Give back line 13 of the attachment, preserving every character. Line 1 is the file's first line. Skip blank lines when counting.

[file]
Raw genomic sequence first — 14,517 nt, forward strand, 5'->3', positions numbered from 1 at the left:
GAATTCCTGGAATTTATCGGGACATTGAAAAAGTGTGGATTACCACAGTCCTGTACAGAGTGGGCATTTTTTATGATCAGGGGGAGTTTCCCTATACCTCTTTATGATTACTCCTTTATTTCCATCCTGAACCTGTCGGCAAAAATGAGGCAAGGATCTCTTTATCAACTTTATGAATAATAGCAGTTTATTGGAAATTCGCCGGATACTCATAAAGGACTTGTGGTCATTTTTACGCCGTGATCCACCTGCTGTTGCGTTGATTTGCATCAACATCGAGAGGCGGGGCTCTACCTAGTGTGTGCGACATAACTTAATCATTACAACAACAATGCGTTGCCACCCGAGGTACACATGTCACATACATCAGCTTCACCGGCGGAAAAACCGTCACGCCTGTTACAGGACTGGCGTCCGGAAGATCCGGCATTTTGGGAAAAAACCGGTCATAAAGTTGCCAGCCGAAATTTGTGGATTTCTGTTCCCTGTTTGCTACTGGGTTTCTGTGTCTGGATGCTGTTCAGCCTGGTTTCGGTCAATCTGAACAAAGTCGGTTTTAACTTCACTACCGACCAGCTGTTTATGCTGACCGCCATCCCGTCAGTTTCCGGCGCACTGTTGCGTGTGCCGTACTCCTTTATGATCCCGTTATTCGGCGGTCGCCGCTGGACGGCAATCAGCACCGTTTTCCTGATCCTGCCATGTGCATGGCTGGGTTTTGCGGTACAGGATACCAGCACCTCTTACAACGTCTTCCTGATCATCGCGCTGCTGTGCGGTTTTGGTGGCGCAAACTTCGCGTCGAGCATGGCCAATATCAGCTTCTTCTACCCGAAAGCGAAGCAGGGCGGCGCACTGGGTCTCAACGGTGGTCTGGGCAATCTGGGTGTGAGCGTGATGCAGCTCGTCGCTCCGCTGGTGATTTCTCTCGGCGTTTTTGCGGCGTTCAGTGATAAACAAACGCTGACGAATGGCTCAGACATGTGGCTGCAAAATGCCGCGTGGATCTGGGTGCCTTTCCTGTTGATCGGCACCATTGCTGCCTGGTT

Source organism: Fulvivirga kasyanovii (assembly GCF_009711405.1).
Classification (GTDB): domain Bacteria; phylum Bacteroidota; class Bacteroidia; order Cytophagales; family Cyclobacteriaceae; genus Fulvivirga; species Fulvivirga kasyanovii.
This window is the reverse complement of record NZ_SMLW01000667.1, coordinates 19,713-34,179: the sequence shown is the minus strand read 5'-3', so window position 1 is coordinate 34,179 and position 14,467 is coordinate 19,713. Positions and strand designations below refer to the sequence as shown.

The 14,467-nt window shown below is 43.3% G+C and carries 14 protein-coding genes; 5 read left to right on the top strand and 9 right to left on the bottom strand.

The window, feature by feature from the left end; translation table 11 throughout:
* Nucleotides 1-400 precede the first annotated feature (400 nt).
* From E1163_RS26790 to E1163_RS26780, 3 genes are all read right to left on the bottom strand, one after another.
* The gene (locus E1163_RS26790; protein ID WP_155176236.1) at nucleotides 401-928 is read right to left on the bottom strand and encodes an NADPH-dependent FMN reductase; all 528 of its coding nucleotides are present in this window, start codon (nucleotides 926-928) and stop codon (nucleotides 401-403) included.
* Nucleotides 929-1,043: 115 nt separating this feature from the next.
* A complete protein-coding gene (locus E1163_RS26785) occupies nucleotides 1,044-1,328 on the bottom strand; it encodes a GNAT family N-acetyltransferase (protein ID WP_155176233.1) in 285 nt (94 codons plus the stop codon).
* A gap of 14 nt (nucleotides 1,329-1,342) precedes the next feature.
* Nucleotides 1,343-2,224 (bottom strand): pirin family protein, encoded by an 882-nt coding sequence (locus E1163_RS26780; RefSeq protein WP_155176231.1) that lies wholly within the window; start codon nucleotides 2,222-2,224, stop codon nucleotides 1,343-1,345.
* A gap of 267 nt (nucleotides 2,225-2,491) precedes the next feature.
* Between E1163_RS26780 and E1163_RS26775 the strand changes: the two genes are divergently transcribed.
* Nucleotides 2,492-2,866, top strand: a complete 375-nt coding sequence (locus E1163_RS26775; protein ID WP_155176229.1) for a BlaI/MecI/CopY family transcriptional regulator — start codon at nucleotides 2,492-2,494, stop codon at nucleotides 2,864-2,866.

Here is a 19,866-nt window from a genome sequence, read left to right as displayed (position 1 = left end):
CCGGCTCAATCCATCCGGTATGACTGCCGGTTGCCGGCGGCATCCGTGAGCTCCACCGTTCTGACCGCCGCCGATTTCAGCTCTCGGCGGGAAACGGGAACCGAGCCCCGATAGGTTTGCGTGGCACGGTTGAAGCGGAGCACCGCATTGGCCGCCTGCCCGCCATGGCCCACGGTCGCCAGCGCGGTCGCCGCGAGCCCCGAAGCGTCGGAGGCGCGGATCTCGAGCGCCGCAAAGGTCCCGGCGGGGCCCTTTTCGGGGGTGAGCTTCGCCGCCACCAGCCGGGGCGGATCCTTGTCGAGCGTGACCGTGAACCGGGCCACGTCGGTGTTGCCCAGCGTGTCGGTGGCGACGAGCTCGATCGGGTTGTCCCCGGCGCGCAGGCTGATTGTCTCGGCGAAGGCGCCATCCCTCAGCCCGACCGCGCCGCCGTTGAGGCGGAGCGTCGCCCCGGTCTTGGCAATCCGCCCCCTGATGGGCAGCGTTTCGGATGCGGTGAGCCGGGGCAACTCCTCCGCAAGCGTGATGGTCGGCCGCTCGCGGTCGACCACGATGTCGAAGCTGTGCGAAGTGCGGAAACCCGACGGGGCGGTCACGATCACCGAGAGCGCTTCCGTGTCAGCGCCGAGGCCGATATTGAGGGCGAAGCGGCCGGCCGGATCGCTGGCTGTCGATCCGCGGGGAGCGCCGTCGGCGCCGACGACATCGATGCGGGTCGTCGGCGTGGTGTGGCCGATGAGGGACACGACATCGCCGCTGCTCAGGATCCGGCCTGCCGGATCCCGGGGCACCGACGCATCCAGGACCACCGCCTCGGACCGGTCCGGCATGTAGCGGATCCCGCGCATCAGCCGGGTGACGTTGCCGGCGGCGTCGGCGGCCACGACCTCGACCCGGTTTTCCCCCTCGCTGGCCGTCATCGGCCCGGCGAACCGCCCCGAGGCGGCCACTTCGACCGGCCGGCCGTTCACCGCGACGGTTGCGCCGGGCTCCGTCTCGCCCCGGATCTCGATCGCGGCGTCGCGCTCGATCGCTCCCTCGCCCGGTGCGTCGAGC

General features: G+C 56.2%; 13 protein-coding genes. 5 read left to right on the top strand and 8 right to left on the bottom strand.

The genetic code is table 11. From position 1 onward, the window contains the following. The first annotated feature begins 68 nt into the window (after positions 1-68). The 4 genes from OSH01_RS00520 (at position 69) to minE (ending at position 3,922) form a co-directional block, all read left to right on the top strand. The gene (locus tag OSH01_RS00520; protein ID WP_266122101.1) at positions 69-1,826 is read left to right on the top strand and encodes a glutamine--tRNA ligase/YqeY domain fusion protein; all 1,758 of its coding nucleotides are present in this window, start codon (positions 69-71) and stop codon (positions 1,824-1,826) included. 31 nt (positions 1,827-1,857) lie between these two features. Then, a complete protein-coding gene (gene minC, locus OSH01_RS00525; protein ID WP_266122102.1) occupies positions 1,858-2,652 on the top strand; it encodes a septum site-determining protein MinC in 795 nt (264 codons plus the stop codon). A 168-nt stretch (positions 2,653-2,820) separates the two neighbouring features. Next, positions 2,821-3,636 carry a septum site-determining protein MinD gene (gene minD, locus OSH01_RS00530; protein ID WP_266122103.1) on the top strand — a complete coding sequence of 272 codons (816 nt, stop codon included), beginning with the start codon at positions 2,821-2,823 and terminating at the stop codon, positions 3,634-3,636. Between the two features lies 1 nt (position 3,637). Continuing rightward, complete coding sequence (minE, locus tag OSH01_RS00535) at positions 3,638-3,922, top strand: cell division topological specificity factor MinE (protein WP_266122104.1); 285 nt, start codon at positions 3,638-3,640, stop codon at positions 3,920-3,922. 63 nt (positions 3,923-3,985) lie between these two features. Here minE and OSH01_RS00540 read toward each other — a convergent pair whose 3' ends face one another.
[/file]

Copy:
* A gap of 14 nt (nucleotides 1,329-1,342) precedes the next feature.